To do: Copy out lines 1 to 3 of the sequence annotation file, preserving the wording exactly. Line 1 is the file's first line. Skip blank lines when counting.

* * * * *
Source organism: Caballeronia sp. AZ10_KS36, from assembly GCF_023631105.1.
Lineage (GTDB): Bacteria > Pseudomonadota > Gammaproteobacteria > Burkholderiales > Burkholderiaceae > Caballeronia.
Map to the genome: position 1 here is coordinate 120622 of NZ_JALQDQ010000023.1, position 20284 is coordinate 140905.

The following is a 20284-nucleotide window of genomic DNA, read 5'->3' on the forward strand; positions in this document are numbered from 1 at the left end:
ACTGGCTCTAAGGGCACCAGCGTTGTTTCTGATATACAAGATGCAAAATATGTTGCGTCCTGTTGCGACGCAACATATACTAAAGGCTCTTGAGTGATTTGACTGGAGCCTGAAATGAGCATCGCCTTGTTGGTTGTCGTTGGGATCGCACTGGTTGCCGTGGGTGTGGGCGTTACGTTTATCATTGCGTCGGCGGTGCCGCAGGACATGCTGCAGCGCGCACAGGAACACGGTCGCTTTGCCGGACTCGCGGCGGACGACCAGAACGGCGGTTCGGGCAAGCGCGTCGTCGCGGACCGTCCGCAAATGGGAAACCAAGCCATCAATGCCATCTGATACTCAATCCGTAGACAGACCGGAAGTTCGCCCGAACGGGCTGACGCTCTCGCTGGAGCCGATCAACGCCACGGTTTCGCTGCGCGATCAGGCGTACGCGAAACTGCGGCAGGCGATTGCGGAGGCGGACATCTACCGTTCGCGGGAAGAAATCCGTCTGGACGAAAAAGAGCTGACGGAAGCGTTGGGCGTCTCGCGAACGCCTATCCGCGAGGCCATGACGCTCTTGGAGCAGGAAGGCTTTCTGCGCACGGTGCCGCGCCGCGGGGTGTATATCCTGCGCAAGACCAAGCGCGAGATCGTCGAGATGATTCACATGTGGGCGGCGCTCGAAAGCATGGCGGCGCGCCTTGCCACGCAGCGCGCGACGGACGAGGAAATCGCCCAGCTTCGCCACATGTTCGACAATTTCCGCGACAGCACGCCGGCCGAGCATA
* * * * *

Source organism: Caballeronia sp. AZ10_KS36, from assembly GCF_023631105.1.
Lineage (GTDB): Bacteria > Pseudomonadota > Gammaproteobacteria > Burkholderiales > Burkholderiaceae > Caballeronia.
Map to the genome: position 1 here is coordinate 120622 of NZ_JALQDQ010000023.1, position 20284 is coordinate 140905.